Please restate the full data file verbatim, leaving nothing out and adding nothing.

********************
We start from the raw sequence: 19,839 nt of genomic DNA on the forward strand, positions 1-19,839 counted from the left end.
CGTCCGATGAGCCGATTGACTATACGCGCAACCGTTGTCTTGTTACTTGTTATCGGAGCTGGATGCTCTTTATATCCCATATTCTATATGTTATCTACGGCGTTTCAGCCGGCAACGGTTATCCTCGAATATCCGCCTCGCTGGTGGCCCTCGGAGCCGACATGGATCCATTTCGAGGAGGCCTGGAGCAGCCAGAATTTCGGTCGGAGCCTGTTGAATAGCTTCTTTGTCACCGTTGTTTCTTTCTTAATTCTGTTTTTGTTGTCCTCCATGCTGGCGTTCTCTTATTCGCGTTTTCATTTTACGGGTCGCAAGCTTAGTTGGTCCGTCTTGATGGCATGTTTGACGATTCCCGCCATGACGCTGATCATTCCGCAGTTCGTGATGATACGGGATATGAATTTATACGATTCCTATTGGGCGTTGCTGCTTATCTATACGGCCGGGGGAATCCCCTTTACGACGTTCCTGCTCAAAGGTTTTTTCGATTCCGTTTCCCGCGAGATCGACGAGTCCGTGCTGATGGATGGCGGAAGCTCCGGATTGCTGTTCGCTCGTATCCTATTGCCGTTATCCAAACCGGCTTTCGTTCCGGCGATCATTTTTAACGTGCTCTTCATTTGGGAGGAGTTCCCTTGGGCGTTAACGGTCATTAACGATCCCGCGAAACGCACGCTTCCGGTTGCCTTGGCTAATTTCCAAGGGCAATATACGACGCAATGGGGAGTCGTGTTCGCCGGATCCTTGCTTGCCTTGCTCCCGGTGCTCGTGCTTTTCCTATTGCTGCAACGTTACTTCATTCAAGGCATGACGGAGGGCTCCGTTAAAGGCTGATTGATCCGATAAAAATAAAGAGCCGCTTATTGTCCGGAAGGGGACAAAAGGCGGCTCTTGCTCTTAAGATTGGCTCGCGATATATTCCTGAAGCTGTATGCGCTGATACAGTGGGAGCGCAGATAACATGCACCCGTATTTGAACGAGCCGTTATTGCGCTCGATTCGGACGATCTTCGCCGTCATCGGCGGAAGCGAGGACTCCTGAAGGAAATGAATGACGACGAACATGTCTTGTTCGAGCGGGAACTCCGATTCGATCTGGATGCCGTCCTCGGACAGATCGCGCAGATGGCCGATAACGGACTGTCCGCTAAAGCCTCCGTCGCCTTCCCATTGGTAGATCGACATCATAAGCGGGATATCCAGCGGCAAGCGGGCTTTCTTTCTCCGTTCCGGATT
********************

We start from the raw sequence: 19,839 nt of genomic DNA on the forward strand, positions 1-19,839 counted from the left end.
CGTCCGATGAGCCGATTGACTATACGCGCAACCGTTGTCTTGTTACTTGTTATCGGAGCTGGATGCTCTTTATATCCCATATTCTATATGTTATCTACGGCGTTTCAGCCGGCAACGGTTATCCTCGAATATCCGCCTCGCTGGTGGCCCTCGGAGCCGACATGGATCCATTTCGAGGAGGCCTGGAGCAGCCAGAATTTCGGTCGGAGCCTGTTGAATAGCTTCTTTGTCACCGTTGTTTCTTTCTTAATTCTGTTTTTGTTGTCCTCCATGCTGGCGTTCTCTTATTCGCGTTTTCATTTTACGGGTCGCAAGCTTAGTTGGTCCGTCTTGATGGCATGTTTGACGATTCCCGCCATGACGCTGATCATTCCGCAGTTCGTGATGATACGGGATATGAATTTATACGATTCCTATTGGGCGTTGCTGCTTATCTATACGGCCGGGGGAATCCCCTTTACGACGTTCCTGCTCAAAGGTTTTTTCGATTCCGTTTCCCGCGAGATCGACGAGTCCGTGCTGATGGATGGCGGAAGCTCCGGATTGCTGTTCGCTCGTATCCTATTGCCGTTATCCAAACCGGCTTTCGTTCCGGCGATCATTTTTAACGTGCTCTTCATTTGGGAGGAGTTCCCTTGGGCGTTAACGGTCATTAACGATCCCGCGAAACGCACGCTTCCGGTTGCCTTGGCTAATTTCCAAGGGCAATATACGACGCAATGGGGAGTCGTGTTCGCCGGATCCTTGCTTGCCTTGCTCCCGGTGCTCGTGCTTTTCCTATTGCTGCAACGTTACTTCATTCAAGGCATGACGGAGGGCTCCGTTAAAGGCTGATTGATCCGATAAAAATAAAGAGCCGCTTATTGTCCGGAAGGGGACAAAAGGCGGCTCTTGCTCTTAAGATTGGCTCGCGATATATTCCTGAAGCTGTATGCGCTGATACAGTGGGAGCGCAGATAACATGCACCCGTATTTGAACGAGCCGTTATTGCGCTCGATTCGGACGATCTTCGCCGTCATCGGCGGAAGCGAGGACTCCTGAAGGAAATGAATGACGACGAACATGTCTTGTTCGAGCGGGAACTCCGATTCGATCTGGATGCCGTCCTCGGACAGATCGCGCAGATGGCCGATAACGGACTGTCCGCTAAAGCCTCCGTCGCCTTCCCATTGGTAGATCGACATCATAAGCGGGATATCCAGCGGCAAGCGGGCTTTCTTTCTCCGTTCCGGATT